The study found only tobacco use and hypertension were worse on the heart than depression.
Depression can pose as much a risk for cardiovascular (CV) disease as obesity and high cholesterol—especially in men—according to a new study from Germany.
Researchers from the Helmholtz Zentrum München, the Technical University of Munich, and the German Center for Cardiovascular Disease published a study in the journal Atherosclerosis that examined the effects of depression on CV risk relative to other factors, such as exposure to tobacco smoke, high levels of low-density lipoprotein (LDL) cholesterol, obesity, and hypertension.
When a person has depression, both mood and body function are affected, and many patients who suffer from diabetes or CV disease have mental health conditions that inhibit the ability to exercise or stay with a medication regimen.
In comparing the risk posed by depression, relative to other known factors, the question becomes: “How big a role does each factor play?”
The researchers examined data from 3428 male patients aged 45 to 74 years over a 10-year period, with data drawn from a large population health study in Europe. Results showed that while smoking and hypertension pose greater risks than depression, being obese or having high cholesterol posed about the same risk. Depression was blamed for 15% of CV deaths, the study found.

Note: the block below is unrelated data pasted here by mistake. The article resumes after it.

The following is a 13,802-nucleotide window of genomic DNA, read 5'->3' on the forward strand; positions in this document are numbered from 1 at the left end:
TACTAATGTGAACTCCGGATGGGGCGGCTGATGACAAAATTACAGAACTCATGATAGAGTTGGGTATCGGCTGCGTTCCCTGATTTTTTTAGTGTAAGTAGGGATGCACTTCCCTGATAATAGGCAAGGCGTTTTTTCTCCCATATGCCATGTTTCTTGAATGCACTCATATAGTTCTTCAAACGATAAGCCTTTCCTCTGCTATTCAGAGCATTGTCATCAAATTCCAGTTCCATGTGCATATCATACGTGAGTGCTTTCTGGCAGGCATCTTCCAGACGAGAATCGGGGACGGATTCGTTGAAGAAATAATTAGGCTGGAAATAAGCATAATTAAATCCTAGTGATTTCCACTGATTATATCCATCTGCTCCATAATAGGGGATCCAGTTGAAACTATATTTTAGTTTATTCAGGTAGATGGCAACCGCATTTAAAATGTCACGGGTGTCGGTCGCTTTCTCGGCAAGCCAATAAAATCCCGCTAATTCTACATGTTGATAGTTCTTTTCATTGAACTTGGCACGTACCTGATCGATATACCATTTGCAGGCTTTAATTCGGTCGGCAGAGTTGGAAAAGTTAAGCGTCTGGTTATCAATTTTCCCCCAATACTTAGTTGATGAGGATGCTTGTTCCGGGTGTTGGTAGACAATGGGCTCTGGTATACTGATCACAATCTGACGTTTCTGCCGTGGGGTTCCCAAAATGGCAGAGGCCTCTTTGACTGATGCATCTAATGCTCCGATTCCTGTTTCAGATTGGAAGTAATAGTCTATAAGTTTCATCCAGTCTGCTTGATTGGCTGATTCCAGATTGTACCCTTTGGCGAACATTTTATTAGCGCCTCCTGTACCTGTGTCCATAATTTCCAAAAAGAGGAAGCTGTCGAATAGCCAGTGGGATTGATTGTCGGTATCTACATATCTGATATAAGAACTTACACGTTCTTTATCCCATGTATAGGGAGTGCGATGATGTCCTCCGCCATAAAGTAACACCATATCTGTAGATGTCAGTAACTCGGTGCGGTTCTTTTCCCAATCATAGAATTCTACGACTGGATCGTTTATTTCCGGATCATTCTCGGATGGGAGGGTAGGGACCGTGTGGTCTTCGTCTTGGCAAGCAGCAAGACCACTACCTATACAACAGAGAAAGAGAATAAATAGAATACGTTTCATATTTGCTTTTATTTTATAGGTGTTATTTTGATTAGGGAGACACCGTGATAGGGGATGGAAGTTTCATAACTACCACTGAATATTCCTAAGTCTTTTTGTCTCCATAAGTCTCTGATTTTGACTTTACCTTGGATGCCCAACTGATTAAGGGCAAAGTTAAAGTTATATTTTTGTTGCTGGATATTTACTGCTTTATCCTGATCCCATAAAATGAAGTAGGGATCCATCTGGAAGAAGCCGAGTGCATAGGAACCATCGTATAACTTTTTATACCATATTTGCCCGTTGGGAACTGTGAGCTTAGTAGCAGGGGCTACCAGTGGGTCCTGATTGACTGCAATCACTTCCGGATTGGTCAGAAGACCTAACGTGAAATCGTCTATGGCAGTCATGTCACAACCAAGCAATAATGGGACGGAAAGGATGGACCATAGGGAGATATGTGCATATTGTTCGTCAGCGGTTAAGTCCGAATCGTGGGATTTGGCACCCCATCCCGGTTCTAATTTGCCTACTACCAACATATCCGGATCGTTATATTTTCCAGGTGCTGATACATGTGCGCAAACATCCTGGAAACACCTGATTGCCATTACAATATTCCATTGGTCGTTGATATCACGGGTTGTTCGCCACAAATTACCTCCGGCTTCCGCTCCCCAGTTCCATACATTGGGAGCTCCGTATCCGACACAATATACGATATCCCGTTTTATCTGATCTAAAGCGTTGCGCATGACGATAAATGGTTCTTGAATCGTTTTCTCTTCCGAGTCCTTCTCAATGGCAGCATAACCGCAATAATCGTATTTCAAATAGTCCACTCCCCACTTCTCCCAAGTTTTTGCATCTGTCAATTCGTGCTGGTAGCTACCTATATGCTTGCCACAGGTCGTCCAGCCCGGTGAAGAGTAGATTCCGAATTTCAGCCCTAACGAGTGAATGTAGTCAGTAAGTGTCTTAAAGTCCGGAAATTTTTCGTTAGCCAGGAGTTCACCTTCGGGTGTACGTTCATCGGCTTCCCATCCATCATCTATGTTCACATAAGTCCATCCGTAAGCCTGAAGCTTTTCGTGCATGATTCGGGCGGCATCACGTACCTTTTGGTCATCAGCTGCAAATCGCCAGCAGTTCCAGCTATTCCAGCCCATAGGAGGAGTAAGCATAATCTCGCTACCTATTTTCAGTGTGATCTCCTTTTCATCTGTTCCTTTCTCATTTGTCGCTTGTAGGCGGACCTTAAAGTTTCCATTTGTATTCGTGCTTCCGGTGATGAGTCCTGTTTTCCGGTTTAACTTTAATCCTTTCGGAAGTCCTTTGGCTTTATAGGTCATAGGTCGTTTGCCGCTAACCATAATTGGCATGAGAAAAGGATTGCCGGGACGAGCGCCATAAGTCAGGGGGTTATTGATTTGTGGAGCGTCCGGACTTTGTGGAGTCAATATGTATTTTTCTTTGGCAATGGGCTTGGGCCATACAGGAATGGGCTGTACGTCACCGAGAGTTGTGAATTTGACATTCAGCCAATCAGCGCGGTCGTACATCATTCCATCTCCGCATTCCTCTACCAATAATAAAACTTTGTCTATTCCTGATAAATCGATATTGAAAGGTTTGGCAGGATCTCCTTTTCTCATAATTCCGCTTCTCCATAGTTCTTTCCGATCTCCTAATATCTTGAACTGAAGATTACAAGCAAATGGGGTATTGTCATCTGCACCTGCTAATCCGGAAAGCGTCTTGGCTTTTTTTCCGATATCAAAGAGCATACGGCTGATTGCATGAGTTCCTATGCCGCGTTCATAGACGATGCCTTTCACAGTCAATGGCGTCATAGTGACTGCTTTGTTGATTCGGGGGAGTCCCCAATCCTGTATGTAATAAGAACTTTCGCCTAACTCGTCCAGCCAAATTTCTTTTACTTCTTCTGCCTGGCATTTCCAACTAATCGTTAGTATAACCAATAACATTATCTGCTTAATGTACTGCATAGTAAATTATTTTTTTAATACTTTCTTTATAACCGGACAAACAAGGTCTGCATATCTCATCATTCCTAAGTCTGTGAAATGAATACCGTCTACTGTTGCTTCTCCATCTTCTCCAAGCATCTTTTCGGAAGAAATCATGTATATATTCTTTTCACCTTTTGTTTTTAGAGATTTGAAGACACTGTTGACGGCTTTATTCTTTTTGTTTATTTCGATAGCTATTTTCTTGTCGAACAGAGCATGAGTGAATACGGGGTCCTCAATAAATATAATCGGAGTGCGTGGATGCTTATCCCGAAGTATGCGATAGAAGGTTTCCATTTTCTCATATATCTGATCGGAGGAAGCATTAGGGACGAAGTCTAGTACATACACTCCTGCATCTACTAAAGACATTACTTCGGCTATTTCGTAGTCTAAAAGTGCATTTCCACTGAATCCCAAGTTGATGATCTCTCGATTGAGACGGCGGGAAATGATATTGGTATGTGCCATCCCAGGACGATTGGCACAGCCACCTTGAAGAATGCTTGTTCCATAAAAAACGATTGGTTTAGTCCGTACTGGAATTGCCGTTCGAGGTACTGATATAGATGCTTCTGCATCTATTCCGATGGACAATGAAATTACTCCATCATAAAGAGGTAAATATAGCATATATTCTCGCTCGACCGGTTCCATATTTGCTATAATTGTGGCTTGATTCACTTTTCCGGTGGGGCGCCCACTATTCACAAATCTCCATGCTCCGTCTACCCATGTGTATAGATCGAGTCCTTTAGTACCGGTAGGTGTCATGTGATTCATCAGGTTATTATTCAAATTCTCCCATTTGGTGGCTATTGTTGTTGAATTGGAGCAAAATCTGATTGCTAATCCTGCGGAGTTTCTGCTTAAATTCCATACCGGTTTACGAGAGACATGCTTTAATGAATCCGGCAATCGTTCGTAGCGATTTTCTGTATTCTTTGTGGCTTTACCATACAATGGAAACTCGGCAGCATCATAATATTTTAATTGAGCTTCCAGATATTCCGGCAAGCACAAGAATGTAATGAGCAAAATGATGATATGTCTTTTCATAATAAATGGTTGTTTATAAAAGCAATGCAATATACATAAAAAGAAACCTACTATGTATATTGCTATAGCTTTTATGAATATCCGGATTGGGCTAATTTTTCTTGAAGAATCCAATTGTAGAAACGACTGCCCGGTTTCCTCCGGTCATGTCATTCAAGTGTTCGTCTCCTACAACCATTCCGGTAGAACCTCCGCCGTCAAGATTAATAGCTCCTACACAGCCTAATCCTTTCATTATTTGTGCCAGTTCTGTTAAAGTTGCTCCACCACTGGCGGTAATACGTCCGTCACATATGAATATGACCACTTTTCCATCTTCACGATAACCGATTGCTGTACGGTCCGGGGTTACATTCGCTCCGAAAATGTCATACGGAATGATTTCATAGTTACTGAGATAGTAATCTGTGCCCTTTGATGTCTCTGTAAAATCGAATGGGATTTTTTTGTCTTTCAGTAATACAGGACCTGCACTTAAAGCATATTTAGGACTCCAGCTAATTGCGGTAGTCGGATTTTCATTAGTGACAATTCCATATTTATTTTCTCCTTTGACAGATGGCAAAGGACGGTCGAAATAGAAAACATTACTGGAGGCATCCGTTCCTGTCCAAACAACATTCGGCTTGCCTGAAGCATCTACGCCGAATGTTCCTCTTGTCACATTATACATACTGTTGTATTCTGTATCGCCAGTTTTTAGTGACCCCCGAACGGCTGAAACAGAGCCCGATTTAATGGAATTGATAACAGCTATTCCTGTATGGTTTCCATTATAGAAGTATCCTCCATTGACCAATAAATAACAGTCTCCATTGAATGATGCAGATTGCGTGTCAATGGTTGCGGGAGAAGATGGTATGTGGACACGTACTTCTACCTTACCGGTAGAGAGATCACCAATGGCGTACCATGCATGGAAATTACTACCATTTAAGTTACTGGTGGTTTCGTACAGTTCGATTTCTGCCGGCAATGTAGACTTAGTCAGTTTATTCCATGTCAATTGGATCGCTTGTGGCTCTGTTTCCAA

“We invested a great deal of time in this work, just due to the long observation panel,” Karl-Heinz Ladwig, the study’s lead author, said in a statement. “Our data show that depression has a medium effect size within the range of major, non-congenital risk factors for cardiovascular diseases."
He said that in high-risk patients, physicians should automatically screen for depression—a recommendation that is consistent with a new guideline from the American Diabetes Association, which calls for better integration of behavioral health assessments into care.
Ladwig KH, Baumert J, Marten-Mittag B, et al. Room for depressed and exhausted mood as a risk predictor for all-cause and cardiovascular mortality beyond the contribution of the classical somatic risk factors in men. Atherosclerosis, 2016. DOI: 10.1016/j.atherosclerosis.2016.12.003.